Thanks, yet again, to Beijing Daze for the skinny on the fundraiser held, over the weekend, for Liang Heping:
Beijing Daze’s review of the show is here. A total of just shy of RMB134,000 (just over US$21,000) was raised via ticket sales and an auction that consisted of items ranging from a guitar smashed by grunge-rocker Xie Tianxiao (aka XTX) – who had, back in the day, smashed more than his share of guitars that he could barely afford to purchase, let alone destroy; in his not-so-early-days, he brought along to shows an extra smashable guitar that often went unsmashed – to autographed guitars and albums and more.
Our best goes out to Liang Heping; his wife told the gathered crowd that Liang has regained “minimal use of his hands” and we hope that the healing continues.
photo of Liang Heping (right) and Cui Jian from the late 80s via Weibo user 只爱右
This update comes to you from the comfy confines of University House on the grounds of Australian National University in Canberra, ACT (that’s Australian Capital Territory), where I’ve been treated royally.
Continue reading “More from Down Under”
There is no more suitable activity associated with the place at which I sit than writing, even, one hastens to add, if it is taking place in the blogosphere: I sit at one of the Hot Desks of the Wheeler Centre, desk spaces at which writers and literary organization can can apply to sit and work. There is so much amazingness here at the Wheeler Centre, located in the heart of Melbourne, housing in it seven organizations devoted to various aspects of the written word, the Hot Desk Fellowships being just one.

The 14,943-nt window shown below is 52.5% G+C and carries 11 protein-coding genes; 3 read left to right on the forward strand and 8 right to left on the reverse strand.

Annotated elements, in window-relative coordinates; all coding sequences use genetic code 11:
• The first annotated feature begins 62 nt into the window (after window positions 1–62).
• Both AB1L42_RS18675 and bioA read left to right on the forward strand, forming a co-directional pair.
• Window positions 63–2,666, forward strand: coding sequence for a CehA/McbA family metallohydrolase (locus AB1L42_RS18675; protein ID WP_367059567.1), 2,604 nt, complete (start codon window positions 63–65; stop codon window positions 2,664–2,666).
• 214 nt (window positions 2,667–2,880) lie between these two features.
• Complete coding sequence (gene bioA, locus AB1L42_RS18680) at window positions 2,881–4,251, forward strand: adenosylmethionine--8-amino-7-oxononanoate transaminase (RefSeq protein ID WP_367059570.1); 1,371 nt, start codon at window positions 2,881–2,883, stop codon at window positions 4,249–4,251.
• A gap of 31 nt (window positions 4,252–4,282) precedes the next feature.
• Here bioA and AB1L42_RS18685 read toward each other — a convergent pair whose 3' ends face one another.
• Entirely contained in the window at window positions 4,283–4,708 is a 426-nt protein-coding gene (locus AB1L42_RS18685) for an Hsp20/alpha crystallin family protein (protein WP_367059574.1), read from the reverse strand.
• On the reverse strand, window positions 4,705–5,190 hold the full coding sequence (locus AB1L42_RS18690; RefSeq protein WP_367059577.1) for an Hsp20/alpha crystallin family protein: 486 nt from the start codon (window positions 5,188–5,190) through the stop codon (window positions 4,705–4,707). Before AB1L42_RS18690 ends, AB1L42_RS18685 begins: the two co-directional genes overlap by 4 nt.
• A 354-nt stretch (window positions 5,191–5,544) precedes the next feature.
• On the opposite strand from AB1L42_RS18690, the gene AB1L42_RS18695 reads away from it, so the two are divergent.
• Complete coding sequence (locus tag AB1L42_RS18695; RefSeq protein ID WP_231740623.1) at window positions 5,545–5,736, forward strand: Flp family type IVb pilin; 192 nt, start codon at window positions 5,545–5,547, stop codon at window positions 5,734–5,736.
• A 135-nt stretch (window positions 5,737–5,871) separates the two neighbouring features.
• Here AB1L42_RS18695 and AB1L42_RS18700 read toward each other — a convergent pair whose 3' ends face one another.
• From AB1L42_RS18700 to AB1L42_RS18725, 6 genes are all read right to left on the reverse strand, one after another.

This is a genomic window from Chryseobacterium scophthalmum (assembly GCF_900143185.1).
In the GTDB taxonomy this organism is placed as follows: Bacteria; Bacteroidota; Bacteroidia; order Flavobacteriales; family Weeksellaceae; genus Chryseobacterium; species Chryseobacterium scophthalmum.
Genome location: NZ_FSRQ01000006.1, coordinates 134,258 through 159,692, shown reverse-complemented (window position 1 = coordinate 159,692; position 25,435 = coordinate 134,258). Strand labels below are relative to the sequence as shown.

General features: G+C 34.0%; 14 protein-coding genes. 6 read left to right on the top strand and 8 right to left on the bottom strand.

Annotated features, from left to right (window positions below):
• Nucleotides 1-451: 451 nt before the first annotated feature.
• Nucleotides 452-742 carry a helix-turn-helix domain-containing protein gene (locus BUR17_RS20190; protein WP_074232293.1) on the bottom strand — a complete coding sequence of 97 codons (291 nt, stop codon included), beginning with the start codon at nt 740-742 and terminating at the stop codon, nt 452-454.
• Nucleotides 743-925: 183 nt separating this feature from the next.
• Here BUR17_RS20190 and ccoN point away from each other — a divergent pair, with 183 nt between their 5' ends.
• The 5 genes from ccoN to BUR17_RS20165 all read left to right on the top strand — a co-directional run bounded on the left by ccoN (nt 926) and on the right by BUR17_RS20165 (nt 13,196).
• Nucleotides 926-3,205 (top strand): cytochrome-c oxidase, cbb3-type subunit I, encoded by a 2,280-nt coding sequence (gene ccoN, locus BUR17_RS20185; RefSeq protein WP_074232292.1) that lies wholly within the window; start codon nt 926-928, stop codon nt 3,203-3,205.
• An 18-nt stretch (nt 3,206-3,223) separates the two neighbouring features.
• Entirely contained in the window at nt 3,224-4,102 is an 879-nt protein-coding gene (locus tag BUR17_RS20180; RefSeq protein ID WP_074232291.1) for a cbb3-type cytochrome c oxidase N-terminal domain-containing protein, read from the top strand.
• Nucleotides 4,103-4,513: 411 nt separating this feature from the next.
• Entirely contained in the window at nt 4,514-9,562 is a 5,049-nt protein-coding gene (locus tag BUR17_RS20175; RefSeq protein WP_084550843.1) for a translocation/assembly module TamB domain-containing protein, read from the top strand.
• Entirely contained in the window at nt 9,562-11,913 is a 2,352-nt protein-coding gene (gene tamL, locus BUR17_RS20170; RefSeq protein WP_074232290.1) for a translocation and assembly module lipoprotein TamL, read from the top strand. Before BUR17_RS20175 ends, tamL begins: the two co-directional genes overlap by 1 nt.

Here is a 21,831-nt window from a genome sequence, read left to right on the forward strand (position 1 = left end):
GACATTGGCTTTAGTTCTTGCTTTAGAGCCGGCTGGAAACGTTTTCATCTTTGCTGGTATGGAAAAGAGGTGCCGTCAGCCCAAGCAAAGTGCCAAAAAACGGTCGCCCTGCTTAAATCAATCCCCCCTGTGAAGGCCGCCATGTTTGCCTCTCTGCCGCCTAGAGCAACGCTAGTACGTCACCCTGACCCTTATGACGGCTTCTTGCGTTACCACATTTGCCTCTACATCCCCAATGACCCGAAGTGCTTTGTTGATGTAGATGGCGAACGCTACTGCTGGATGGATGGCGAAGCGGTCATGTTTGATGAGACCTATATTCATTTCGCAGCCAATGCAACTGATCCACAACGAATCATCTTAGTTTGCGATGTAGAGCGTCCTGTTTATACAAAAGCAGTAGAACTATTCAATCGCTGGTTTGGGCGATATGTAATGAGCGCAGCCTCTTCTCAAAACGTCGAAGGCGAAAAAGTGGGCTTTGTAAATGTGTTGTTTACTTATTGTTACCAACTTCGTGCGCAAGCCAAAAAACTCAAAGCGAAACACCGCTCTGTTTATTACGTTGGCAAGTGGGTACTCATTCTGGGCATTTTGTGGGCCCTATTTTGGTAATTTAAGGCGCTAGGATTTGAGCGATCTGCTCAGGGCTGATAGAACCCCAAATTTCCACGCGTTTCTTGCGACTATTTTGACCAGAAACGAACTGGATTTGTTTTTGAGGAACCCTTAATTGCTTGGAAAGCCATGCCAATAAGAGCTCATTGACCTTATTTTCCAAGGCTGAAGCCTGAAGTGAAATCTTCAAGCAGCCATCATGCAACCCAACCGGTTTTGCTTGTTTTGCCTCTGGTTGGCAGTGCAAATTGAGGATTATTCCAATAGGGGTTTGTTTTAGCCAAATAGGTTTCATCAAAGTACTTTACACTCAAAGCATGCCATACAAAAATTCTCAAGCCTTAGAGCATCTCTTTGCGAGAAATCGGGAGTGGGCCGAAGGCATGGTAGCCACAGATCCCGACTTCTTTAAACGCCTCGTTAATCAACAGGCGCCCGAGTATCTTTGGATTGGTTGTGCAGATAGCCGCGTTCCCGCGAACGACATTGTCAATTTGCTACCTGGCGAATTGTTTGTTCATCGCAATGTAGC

Continue reading “On The Road: Down Under”
Reports of the death of producer and musician Chen Yuli, from a car accident in Paris, have made the rounds, and China Music Radar does a good job of summing up Chen’s contributions to yaogun. In short: Chen was an accomplished producer of many young bands (and, oh yeah, the Beijing Olympics), and played with Arrows Made of Desire. He will be missed.
Over at Beijing Daze, Badr posted a video of the scene that opens Red Rock, which made me realize that my search for footage of that event had been too-long dormant. The Scene takes place on May 4, 2010, the final day of the Midi Music Festival, when heavy rains forced the festival to stop the action. By this time, Midi was claiming to draw upwards of 20,000 people per day to the festival; a long, strange march from their days of a few hundred students and their friends back in the inaugural 2000 edition.
Continue reading “More of That Scene from a Scene”